During the refurbishment of the historic Bodmin Jail in Cornwall, Studwelders Composite Floor Decks supplied and fitted over 250m2 of MetFloor 55 steel decking to the brand-new 'Dark Walk' attraction.
Built in 1779, abandoned in 1927 and having survived a demolition attempt in 1930, the jail is being converted into a family-friendly attraction with a 63-bed hotel a new automated/interactive experience, and a ‘bat bungalow’.
The refurbishment of Bodmin Jail includes the construction of the brand-new £12M “Dark Walk” attraction as part of the visitor centre, alongside the refurbishment of the cells within the jail into luxury hotel rooms. The new attraction will include a state of the art, automated theatrical and interactive experience of life in and around the prison during the 18th and 19th centuries.
Studwelders Composite Floor Decks was contracted by PIN CM to install the steel decking and shear studs to the new annexe during May and June 2019. The steel decking and shear studs were manufactured by Construction Metal Forming. Construction is now proceeding rapidly upon the new exhibition building, which is set to open in Summer 2020.
Due to the project location, logistical access was extremely tight, which took careful planning with regards to delivering and offloading of decking and roofing materials. Materials were brought to site by articulated lorry and parked in an offsite unloading area, as it was unable to access site. From here, the packs were unloaded by the site tower crane (see below), to the location of the on-site mobile crane. From here the mobile crane would load out on to the steel frame. Due to access issues, the access road route that the mobile crane would have to take had to have temporary props installed in order for the road to be safe enough to take the load of mobile crane. These props were then installed and removed upon required access.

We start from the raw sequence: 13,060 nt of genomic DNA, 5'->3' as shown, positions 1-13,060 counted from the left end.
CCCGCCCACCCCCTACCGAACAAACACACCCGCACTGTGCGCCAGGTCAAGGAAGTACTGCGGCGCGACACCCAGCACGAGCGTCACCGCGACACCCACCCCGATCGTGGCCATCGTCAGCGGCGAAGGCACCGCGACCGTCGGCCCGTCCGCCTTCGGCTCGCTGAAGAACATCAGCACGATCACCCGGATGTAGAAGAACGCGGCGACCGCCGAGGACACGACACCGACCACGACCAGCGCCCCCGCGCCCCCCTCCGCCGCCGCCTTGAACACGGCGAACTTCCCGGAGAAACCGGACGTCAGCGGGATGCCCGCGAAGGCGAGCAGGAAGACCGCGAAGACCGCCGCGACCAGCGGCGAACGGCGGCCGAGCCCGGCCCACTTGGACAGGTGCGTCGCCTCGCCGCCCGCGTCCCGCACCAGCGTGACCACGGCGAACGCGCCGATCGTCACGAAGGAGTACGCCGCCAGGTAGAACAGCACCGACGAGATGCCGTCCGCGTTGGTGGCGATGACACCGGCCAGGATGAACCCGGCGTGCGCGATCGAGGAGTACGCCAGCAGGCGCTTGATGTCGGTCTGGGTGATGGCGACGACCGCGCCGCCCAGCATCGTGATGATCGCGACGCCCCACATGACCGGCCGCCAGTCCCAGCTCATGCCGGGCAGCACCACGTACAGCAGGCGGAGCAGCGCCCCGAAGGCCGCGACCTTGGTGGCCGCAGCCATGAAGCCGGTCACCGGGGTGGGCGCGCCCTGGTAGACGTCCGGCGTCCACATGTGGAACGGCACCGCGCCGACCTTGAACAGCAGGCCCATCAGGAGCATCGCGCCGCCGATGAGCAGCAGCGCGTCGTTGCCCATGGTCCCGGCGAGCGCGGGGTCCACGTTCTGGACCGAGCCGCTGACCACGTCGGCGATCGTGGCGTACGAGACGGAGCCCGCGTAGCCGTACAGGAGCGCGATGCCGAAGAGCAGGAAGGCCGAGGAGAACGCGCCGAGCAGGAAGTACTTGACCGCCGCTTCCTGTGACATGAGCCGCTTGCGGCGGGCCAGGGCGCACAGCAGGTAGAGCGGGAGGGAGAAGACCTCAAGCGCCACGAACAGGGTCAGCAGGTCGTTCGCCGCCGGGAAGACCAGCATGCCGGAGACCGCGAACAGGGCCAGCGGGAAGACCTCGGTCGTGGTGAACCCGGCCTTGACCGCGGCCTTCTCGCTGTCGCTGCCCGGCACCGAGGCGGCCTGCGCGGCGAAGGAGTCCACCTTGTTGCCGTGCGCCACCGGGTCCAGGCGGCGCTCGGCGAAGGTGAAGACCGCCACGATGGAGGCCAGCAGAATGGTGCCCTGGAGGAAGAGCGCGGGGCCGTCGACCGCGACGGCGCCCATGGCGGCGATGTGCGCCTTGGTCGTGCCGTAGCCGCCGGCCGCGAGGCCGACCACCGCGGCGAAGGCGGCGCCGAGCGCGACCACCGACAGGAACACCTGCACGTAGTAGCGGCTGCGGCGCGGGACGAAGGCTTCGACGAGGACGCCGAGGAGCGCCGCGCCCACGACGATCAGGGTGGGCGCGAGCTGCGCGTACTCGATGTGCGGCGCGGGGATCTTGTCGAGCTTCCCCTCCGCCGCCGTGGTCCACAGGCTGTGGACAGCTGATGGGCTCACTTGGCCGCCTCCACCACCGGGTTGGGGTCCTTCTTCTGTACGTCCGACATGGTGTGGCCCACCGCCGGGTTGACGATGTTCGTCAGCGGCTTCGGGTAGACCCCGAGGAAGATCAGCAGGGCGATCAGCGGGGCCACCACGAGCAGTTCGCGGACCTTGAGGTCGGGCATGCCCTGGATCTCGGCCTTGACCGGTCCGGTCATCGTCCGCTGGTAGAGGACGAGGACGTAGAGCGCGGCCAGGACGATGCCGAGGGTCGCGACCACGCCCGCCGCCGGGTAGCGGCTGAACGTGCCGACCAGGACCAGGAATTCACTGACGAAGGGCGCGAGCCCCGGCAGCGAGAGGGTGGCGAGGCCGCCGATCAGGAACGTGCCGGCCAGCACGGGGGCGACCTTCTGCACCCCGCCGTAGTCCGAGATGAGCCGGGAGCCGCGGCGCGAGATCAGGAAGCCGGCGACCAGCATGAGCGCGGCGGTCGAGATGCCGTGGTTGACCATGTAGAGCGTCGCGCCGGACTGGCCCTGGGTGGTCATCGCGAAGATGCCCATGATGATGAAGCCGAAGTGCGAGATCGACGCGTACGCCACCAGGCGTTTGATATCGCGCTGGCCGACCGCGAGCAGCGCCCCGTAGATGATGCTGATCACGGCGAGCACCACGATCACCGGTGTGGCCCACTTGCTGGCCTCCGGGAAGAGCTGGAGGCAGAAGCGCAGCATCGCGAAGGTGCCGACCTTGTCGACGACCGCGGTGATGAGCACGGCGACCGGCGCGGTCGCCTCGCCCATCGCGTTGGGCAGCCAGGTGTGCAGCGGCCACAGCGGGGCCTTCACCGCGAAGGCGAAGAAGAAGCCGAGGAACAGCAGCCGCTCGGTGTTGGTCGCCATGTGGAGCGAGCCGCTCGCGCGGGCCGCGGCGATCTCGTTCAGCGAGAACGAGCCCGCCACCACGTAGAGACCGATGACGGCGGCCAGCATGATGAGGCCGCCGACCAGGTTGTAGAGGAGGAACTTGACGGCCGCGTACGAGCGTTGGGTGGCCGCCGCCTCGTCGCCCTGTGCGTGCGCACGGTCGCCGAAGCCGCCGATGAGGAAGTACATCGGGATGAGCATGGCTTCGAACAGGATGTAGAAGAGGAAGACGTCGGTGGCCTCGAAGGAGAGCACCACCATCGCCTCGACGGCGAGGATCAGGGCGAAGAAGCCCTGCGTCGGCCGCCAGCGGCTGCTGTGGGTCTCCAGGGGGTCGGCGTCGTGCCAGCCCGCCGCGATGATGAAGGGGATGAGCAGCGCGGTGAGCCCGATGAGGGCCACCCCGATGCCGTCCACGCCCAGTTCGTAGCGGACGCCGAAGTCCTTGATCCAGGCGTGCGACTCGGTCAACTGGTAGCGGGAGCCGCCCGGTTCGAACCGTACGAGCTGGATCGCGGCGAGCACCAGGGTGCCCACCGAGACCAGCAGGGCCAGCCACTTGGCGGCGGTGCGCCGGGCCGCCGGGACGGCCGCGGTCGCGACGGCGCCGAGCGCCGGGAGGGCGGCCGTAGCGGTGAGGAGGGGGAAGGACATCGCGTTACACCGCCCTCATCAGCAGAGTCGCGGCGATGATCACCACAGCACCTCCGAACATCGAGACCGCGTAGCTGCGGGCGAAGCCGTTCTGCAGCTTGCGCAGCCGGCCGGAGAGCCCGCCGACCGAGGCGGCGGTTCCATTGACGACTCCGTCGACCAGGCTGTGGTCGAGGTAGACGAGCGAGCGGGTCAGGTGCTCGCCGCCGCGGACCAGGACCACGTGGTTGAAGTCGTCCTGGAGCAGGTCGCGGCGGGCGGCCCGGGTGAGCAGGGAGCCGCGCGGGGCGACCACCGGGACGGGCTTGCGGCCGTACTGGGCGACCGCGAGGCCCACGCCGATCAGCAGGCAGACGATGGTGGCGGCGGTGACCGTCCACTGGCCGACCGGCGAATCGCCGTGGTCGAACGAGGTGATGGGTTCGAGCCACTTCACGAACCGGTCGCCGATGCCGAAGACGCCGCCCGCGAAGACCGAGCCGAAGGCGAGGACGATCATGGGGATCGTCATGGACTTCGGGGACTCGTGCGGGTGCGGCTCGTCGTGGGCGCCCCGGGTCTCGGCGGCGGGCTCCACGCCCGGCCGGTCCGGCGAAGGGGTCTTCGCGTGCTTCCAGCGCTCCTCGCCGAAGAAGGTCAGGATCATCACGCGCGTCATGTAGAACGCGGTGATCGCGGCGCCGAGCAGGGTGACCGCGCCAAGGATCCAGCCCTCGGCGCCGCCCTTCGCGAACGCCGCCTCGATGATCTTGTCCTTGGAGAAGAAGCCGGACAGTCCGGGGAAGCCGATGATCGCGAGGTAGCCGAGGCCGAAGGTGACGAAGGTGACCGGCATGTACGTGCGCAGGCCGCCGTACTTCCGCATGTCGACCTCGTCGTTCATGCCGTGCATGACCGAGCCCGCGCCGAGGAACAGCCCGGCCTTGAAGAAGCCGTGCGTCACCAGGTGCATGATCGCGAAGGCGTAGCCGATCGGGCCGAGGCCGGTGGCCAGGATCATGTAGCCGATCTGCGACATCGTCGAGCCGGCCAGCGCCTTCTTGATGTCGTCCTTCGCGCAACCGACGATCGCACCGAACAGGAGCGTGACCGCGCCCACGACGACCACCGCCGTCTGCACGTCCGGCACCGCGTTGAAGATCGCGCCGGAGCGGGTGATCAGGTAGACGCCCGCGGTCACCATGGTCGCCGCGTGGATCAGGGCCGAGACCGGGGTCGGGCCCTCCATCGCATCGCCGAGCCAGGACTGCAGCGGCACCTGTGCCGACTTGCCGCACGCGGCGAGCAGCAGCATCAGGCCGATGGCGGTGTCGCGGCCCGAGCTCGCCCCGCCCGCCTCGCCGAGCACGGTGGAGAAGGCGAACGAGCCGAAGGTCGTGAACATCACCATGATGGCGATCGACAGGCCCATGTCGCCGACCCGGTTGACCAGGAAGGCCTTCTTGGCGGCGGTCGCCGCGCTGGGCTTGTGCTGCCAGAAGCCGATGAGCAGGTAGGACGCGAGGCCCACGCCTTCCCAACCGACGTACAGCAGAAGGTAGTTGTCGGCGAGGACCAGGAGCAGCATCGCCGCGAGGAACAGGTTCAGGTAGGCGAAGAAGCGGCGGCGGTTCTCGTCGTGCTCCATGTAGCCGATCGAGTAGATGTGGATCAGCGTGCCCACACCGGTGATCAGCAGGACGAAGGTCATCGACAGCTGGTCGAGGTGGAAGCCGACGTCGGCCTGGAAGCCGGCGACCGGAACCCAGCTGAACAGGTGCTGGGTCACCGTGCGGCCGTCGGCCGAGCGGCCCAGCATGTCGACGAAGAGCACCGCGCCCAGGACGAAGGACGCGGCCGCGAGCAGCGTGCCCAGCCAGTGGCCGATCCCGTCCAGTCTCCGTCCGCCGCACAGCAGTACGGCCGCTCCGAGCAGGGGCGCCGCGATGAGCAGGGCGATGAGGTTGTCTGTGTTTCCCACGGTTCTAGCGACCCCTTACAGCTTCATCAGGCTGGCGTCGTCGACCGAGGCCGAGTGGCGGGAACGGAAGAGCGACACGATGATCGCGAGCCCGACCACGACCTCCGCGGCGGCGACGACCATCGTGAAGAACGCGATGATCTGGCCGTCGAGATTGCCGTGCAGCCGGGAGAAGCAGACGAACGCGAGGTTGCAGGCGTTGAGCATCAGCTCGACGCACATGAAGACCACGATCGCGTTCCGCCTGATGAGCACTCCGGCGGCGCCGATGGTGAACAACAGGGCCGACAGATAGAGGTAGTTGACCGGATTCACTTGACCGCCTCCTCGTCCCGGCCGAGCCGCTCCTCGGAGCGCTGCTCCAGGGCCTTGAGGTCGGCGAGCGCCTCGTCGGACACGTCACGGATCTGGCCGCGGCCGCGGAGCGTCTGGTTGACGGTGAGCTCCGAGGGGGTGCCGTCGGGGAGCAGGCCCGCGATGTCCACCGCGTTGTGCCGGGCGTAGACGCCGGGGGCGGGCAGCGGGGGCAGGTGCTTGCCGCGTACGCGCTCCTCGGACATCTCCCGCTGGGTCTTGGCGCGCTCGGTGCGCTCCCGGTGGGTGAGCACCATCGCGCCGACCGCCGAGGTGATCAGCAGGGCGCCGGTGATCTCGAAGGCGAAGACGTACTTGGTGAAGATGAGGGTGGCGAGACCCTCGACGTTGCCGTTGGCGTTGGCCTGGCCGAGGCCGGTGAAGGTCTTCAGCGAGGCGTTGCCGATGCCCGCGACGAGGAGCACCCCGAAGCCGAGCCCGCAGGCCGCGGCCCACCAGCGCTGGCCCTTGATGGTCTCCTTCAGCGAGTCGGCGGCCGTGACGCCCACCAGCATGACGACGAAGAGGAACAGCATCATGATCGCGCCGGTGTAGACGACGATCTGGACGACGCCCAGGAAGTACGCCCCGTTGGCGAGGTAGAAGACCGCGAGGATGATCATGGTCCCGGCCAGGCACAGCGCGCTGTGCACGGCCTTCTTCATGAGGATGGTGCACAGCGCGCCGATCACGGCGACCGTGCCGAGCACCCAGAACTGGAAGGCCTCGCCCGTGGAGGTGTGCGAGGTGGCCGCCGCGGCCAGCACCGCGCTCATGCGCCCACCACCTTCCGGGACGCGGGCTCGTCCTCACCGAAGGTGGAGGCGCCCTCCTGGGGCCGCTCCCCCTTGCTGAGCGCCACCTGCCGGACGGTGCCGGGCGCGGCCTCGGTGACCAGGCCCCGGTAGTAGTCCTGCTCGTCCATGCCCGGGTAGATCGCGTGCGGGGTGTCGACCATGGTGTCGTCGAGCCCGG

Bodmin Jail was constructed in 1779 on the edge of Bodmin Moor, and held inmates for almost 150 years, during which time over 50 executions were carried out within the prison. As a result, the site is now said to be haunted – something that fortunately didn’t trouble the Studwelders installation teams onsite. When the complex was closed in 1927, it quickly became the target of salvage hunters. It survived a demolition attempt due to its metre-thick outer wall and solid construction, meaning only the roof could be dismantled. During the refurbishment, a new glass roof will be erected. The prison was colonised by 7 bat species over the years, which were all carefully relocated within the grounds before reconstruction began. Construction will be completed in 2020, meaning that one of Cornwall’s top tourist attractions can reopen its doors.